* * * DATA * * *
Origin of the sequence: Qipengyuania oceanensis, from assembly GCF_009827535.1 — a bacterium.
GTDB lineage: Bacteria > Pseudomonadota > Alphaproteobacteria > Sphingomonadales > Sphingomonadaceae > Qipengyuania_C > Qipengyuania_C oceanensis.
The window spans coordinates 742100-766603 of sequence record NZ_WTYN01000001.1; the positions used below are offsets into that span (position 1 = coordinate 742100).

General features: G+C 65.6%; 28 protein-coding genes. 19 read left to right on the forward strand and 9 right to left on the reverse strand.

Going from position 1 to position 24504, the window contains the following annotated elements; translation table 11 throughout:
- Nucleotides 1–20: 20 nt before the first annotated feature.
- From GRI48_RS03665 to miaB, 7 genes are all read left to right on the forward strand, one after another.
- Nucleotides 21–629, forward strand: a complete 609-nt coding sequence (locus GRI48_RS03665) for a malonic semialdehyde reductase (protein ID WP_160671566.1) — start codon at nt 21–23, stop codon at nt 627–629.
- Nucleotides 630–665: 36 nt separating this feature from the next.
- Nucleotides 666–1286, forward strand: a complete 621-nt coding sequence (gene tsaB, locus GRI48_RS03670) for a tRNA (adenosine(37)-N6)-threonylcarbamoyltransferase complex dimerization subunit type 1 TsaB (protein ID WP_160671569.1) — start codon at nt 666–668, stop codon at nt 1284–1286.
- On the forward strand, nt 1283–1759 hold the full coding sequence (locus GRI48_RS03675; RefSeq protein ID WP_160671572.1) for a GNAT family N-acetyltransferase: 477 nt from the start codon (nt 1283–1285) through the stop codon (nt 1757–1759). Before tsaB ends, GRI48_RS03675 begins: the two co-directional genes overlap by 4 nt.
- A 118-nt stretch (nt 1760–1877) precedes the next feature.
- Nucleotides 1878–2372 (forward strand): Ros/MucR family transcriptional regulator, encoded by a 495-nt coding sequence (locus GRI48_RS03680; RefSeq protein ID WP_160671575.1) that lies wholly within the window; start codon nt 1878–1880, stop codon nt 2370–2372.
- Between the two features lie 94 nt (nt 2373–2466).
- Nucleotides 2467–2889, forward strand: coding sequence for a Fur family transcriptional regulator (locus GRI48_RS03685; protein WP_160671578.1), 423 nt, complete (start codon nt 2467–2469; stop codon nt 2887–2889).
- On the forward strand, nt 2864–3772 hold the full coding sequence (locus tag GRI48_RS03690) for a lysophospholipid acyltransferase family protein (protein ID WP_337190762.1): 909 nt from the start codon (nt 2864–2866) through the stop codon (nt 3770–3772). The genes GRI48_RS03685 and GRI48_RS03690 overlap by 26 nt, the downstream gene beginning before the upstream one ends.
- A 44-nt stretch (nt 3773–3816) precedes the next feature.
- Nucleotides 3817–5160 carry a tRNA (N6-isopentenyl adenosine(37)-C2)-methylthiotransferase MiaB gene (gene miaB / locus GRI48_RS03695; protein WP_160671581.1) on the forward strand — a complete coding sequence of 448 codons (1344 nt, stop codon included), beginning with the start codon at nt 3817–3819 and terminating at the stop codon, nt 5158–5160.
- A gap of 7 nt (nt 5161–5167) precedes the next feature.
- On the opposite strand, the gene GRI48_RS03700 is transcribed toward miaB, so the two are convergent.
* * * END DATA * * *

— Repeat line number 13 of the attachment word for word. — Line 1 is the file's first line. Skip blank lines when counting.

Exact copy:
- Nucleotides 1878–2372 (forward strand): Ros/MucR family transcriptional regulator, encoded by a 495-nt coding sequence (locus GRI48_RS03680; RefSeq protein ID WP_160671575.1) that lies wholly within the window; start codon nt 1878–1880, stop codon nt 2370–2372.